25, 50 and 75 Years Ago

January 18, 2021

January 22, 1996

STOCKHOLM — “We want to fight to increase production, whether at workplaces, the university, or in the army, and win youth to the revolution,” said Jonathan Quirós Santos, a leader of the Union of Young Communists of Cuba, during a five-week tour of Sweden, Iceland, Norway and Denmark.

Quirós spoke of the efforts by the Cuban people to overcome the effects of the deep economic crisis in his country. “We have had to do many things we did not like to do that have increased inequalities in Cuba.”

Quirós described the debate on proposals to tax the workers’ income as one way to deal with the financial crisis.

“The discussion was taken into every workplace,” he said, referring to the “workers parliaments” held in 80,000 factories and offices. “There was a broad consensus among the workers that they [working people] should not be taxed.”

January 22, 1971

LOS ANGELES — On Jan. 9, around 1,500 young Chicanos demonstrated their anger at continued police brutality in East Los Angeles.

The Chicano Moratorium Committee called the demonstration to protest the arrest on false charges of 52 members within a month. A leaflet calling for the demonstration said, ‘’We have been attacked, harassed and beaten day after day by the Los Angeles Police Department, the Metro Squad, and the Hollenbeck division of the LAPD. We have dared to speak out against the police brutality. If they attack one of us, they attack all of us.”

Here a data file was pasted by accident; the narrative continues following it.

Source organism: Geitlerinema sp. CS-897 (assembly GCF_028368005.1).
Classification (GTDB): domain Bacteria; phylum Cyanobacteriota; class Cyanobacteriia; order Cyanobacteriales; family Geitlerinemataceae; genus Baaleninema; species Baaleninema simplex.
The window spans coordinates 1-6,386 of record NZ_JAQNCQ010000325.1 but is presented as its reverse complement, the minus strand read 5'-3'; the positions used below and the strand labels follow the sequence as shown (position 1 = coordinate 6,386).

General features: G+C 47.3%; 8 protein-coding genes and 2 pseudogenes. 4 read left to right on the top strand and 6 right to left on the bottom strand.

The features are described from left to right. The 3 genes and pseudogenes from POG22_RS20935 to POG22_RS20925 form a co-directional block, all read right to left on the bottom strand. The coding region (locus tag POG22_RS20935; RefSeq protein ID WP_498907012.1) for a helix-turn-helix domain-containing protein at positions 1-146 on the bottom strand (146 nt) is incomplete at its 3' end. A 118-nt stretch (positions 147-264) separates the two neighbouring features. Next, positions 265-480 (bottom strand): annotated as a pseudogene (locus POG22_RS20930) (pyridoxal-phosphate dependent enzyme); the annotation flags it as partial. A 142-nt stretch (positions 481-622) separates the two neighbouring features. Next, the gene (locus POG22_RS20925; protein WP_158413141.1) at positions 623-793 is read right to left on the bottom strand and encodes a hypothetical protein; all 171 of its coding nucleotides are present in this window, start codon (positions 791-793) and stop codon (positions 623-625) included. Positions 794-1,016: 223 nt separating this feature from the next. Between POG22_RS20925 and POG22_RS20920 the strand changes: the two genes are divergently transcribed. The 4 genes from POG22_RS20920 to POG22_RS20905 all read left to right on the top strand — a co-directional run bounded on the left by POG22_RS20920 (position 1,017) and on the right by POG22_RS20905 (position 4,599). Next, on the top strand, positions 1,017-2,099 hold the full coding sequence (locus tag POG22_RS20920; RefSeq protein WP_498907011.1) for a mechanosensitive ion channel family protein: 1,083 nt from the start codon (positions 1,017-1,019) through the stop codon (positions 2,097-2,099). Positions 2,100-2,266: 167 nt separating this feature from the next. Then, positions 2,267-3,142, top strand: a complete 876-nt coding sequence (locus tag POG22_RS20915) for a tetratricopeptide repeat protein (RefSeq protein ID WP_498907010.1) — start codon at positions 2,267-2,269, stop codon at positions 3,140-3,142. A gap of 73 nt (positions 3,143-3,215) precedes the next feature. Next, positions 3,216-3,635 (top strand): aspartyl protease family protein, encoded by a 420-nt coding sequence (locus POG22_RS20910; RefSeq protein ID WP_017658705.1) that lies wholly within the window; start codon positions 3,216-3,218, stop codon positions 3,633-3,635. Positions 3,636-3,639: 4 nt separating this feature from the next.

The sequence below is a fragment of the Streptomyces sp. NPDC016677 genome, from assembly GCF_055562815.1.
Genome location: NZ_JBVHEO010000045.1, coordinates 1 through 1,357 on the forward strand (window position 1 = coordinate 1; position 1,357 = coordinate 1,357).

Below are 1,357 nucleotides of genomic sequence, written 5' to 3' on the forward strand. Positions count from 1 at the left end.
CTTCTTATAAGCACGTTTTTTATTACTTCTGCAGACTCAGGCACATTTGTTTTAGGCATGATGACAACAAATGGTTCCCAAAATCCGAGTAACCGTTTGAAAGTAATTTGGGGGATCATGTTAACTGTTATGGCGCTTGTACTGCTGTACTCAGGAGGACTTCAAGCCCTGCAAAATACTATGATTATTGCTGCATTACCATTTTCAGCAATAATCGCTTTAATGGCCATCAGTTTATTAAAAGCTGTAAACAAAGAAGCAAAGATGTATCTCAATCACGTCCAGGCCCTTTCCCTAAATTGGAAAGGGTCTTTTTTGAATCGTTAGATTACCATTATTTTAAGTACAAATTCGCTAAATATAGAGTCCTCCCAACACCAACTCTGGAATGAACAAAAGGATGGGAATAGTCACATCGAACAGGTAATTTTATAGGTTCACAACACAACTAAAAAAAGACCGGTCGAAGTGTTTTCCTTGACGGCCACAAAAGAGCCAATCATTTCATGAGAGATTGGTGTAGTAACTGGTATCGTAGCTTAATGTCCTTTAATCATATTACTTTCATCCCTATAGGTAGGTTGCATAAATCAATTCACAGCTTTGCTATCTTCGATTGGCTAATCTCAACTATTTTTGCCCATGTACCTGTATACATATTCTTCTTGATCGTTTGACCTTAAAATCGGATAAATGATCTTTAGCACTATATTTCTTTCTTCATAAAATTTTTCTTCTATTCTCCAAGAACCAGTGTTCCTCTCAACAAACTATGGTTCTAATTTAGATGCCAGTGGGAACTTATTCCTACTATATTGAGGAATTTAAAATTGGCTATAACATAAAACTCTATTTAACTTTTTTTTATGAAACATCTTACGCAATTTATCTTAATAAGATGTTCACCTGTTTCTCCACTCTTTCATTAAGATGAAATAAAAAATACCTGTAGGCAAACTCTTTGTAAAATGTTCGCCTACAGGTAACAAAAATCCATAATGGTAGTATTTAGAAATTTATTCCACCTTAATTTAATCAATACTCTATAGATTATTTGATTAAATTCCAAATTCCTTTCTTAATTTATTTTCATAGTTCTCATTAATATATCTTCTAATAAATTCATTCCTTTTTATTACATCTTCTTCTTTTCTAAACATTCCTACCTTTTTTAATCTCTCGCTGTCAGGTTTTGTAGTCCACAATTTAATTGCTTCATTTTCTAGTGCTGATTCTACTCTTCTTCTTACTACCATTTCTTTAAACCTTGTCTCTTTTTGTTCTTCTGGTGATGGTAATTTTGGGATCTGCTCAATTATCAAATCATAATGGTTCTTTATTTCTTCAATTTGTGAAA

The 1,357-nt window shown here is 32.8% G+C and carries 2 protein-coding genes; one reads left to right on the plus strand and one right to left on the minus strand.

There were thousands of cases of police brutality since Aug. 29, when police attacks brought the deaths of three Chicanos. Threats by police “to arrest anyone seen coming out of Chicano Moratorium offices” forced the closing of the bungalow office in December.

January 19, 1946

The worldwide GI demonstrations coincide with the greatest labor upsurge in American history. These simultaneous struggles have colossal significance.

One common cause binds the workers and soldiers together. They belong to a common class, the working class. They are engaged in a common fight against a common foe. The men in uniform clamoring to come home are the sons, brothers, husbands of the men and women on the picket lines.

Who denies these just demands of the workers and the soldier ranks? A vicious gang of monopolists, who control the American economy, who dominate the big banks and corporations, who dictate the policies of the government and its armed forces.

United, the workers and the soldiers have the power to defeat Wall Street’s plot to degrade American labor and subjugate the world.